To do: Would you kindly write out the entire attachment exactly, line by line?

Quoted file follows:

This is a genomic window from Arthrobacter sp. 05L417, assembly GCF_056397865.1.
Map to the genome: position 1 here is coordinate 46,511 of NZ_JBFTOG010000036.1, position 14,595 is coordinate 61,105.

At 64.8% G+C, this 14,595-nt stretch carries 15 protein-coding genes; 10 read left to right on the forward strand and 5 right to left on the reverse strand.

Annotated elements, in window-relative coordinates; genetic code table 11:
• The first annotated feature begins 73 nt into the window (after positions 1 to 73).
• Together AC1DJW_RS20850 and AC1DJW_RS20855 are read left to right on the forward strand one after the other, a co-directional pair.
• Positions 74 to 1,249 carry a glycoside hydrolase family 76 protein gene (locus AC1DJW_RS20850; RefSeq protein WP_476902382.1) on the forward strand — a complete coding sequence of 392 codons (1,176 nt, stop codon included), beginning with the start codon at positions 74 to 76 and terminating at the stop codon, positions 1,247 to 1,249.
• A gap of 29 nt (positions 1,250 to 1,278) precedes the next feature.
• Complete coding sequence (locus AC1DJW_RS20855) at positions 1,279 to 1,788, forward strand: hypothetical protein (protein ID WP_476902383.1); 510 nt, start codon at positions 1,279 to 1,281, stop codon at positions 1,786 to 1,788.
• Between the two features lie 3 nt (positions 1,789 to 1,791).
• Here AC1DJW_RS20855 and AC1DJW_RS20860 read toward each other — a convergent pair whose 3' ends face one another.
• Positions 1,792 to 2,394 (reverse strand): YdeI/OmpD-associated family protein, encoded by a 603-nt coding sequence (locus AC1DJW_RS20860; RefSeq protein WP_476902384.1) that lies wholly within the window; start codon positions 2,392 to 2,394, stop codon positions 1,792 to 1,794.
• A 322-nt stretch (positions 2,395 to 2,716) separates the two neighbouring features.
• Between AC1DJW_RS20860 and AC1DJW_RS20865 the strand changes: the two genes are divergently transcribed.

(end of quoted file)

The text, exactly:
This is a genomic window from Arthrobacter sp. 05L417, assembly GCF_056397865.1.
Map to the genome: position 1 here is coordinate 46,511 of NZ_JBFTOG010000036.1, position 14,595 is coordinate 61,105.

At 64.8% G+C, this 14,595-nt stretch carries 15 protein-coding genes; 10 read left to right on the forward strand and 5 right to left on the reverse strand.

Annotated elements, in window-relative coordinates; genetic code table 11:
• The first annotated feature begins 73 nt into the window (after positions 1 to 73).
• Together AC1DJW_RS20850 and AC1DJW_RS20855 are read left to right on the forward strand one after the other, a co-directional pair.
• Positions 74 to 1,249 carry a glycoside hydrolase family 76 protein gene (locus AC1DJW_RS20850; RefSeq protein WP_476902382.1) on the forward strand — a complete coding sequence of 392 codons (1,176 nt, stop codon included), beginning with the start codon at positions 74 to 76 and terminating at the stop codon, positions 1,247 to 1,249.
• A gap of 29 nt (positions 1,250 to 1,278) precedes the next feature.
• Complete coding sequence (locus AC1DJW_RS20855) at positions 1,279 to 1,788, forward strand: hypothetical protein (protein ID WP_476902383.1); 510 nt, start codon at positions 1,279 to 1,281, stop codon at positions 1,786 to 1,788.
• Between the two features lie 3 nt (positions 1,789 to 1,791).
• Here AC1DJW_RS20855 and AC1DJW_RS20860 read toward each other — a convergent pair whose 3' ends face one another.
• Positions 1,792 to 2,394 (reverse strand): YdeI/OmpD-associated family protein, encoded by a 603-nt coding sequence (locus AC1DJW_RS20860; RefSeq protein WP_476902384.1) that lies wholly within the window; start codon positions 2,392 to 2,394, stop codon positions 1,792 to 1,794.
• A 322-nt stretch (positions 2,395 to 2,716) separates the two neighbouring features.
• Between AC1DJW_RS20860 and AC1DJW_RS20865 the strand changes: the two genes are divergently transcribed.